Can Barry outrun his own emotions?
Official Description from the CW:
Oliver, Felicity, and Diggle come to Central City to track down a boomerang used in a murder, and team up with Barry. However, when Barry falls under the influence of a villain who puts him into a fit of rage, Oliver must battle his friend before he kills someone. Meanwhile, Eddie tries to form an anti-Flash task force when he believes that the speedster poses a danger to the city.
After all the hype there’s been a great deal of expectation centering around this week’s episode. I have to admit, I’m not a follower of Arrow, so it did pull me into possibly picking up another show to watch. So, in the end, I believe it did what it was expected to do. The chemistry between Barry and Oliver was a little strained, but their starkly differing look on life and the way they went about their crime-fighting was a great contrast. It reminds me of Batman and Superman, where the darker side of being a hero meets the (forgive me) the flashy bright side. The story was a bit packed and the meta-human was put away without us seeing the payoff. But, there were a lot more important things to get done tonight.
I knew from the very beginning the villain was trouble. Every week a meta-human appears and presents Barry with a challenge that, at first, looks impossible to survive. But our hero and his S.T.A.R. Labs team always figures it out. Under the influence of the bad guy’s emotion bending powers, Barry said some rather hurtful things. He damaged his relationship with most of the cast. The only one he didn’t go off on was Wells. They worked a bit too quickly through the whole ‘good guys don’t do that’ motif. And the show was a bit full of sexual innuendo. But, for the most part, it worked. This was a perfect stage setter for the ‘yellow suit’ coming next week. Iris is on Eddie‘s side now and doesn’t trust The Flash. Caitlin‘s dead boy friend is back. Totally saw that coming with most viewers.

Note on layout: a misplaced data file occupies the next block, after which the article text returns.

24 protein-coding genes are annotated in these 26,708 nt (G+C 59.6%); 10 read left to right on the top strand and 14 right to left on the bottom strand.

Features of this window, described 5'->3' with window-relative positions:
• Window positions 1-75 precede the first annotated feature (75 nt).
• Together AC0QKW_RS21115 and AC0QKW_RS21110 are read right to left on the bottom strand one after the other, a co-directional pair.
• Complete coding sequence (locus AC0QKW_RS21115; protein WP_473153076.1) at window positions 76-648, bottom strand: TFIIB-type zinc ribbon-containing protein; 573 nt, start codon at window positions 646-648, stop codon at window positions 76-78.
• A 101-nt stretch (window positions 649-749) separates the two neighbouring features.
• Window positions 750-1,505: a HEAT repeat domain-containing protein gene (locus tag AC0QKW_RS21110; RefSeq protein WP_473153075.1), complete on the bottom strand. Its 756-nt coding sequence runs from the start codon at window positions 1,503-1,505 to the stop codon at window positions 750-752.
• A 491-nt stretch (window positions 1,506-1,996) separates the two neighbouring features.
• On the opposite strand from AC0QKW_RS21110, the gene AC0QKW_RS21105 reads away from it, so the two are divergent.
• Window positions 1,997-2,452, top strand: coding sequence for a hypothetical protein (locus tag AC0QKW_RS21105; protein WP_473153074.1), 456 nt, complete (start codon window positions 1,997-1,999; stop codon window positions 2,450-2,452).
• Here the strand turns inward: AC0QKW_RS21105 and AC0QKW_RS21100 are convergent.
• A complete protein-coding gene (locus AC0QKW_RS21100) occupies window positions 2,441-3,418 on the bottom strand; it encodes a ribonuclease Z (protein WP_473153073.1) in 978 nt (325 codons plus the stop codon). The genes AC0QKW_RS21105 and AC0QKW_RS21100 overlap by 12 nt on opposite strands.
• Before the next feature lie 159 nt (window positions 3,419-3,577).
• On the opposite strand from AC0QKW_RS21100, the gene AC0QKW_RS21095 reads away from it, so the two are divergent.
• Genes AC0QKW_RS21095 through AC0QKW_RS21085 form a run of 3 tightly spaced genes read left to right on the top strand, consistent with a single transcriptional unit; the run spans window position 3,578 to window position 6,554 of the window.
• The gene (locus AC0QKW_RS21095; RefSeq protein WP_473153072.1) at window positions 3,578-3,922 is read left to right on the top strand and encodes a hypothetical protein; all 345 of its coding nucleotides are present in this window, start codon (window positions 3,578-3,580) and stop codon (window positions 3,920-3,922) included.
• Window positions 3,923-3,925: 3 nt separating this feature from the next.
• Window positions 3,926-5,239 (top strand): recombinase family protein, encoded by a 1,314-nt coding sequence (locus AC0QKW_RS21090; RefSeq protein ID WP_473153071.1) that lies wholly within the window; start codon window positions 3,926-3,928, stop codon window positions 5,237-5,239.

Grant Gustin gave us all he had this week. Not just the repressing, angst ridden boy scout, but the whole gambit of anger, jealousy and outright rage. Eddie (Rick Cosnett) remains a mystery and finally shows us a little emotion. But, if I’m correct, all will be revealed soon. Paul Anthony, playing the emotion bending baddie, didn’t’ give us much to work with, but that wasn’t his fault. We saw more out of Candice Patton (Iris West) as she begins to turn of The Flash. Stephen Amell hit pay dirt, as usual, laying down the dark, gritty vigilante contrasting that with the cheery, goody-goody, Barry Allen. It was Amell and Gustin that carried the outing, as you might guess, and they did so convincingly.
Although there was a bit too much going on for an hour, it was orchestrated well and left me excited, not only for the Arrow but the coming of the Reverse Flash. This superhero show just seems to do no wrong as it nears its mid-season finale.